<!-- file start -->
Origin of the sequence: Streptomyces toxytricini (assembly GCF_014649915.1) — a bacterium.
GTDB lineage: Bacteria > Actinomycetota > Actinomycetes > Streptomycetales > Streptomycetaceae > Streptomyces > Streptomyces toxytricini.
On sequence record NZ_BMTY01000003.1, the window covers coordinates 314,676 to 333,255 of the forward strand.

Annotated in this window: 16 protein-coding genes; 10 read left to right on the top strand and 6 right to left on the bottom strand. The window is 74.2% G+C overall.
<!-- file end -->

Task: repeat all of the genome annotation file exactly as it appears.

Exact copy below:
Origin of the sequence: Streptomyces toxytricini (assembly GCF_014649915.1) — a bacterium.
GTDB lineage: Bacteria > Actinomycetota > Actinomycetes > Streptomycetales > Streptomycetaceae > Streptomyces > Streptomyces toxytricini.
On sequence record NZ_BMTY01000003.1, the window covers coordinates 314,676 to 333,255 of the forward strand.

Annotated in this window: 16 protein-coding genes; 10 read left to right on the top strand and 6 right to left on the bottom strand. The window is 74.2% G+C overall.